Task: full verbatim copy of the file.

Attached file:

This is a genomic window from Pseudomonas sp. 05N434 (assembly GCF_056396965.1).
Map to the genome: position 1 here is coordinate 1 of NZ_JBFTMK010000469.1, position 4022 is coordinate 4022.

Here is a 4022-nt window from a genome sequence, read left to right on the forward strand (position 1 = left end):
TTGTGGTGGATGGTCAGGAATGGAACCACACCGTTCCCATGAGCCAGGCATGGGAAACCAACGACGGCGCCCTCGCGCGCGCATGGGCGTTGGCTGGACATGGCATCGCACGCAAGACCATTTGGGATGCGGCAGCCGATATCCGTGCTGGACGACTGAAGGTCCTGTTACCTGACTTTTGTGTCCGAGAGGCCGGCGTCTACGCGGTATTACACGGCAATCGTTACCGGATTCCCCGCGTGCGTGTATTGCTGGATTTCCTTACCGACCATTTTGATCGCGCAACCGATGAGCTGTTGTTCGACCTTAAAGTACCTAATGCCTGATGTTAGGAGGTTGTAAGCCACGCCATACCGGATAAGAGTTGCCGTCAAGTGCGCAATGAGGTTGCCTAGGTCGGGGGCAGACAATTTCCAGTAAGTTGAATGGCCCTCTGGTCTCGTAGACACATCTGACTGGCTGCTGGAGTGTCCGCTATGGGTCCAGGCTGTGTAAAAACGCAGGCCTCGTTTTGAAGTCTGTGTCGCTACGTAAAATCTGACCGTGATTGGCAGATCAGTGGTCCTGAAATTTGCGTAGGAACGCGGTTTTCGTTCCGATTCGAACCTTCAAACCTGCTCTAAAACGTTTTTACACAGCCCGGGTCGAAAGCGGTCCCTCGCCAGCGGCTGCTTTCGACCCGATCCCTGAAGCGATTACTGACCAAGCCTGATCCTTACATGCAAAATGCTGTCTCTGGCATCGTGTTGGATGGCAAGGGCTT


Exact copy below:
This is a genomic window from Pseudomonas sp. 05N434 (assembly GCF_056396965.1).
Map to the genome: position 1 here is coordinate 1 of NZ_JBFTMK010000469.1, position 4022 is coordinate 4022.

Here is a 4022-nt window from a genome sequence, read left to right on the forward strand (position 1 = left end):
TTGTGGTGGATGGTCAGGAATGGAACCACACCGTTCCCATGAGCCAGGCATGGGAAACCAACGACGGCGCCCTCGCGCGCGCATGGGCGTTGGCTGGACATGGCATCGCACGCAAGACCATTTGGGATGCGGCAGCCGATATCCGTGCTGGACGACTGAAGGTCCTGTTACCTGACTTTTGTGTCCGAGAGGCCGGCGTCTACGCGGTATTACACGGCAATCGTTACCGGATTCCCCGCGTGCGTGTATTGCTGGATTTCCTTACCGACCATTTTGATCGCGCAACCGATGAGCTGTTGTTCGACCTTAAAGTACCTAATGCCTGATGTTAGGAGGTTGTAAGCCACGCCATACCGGATAAGAGTTGCCGTCAAGTGCGCAATGAGGTTGCCTAGGTCGGGGGCAGACAATTTCCAGTAAGTTGAATGGCCCTCTGGTCTCGTAGACACATCTGACTGGCTGCTGGAGTGTCCGCTATGGGTCCAGGCTGTGTAAAAACGCAGGCCTCGTTTTGAAGTCTGTGTCGCTACGTAAAATCTGACCGTGATTGGCAGATCAGTGGTCCTGAAATTTGCGTAGGAACGCGGTTTTCGTTCCGATTCGAACCTTCAAACCTGCTCTAAAACGTTTTTACACAGCCCGGGTCGAAAGCGGTCCCTCGCCAGCGGCTGCTTTCGACCCGATCCCTGAAGCGATTACTGACCAAGCCTGATCCTTACATGCAAAATGCTGTCTCTGGCATCGTGTTGGATGGCAAGGGCTT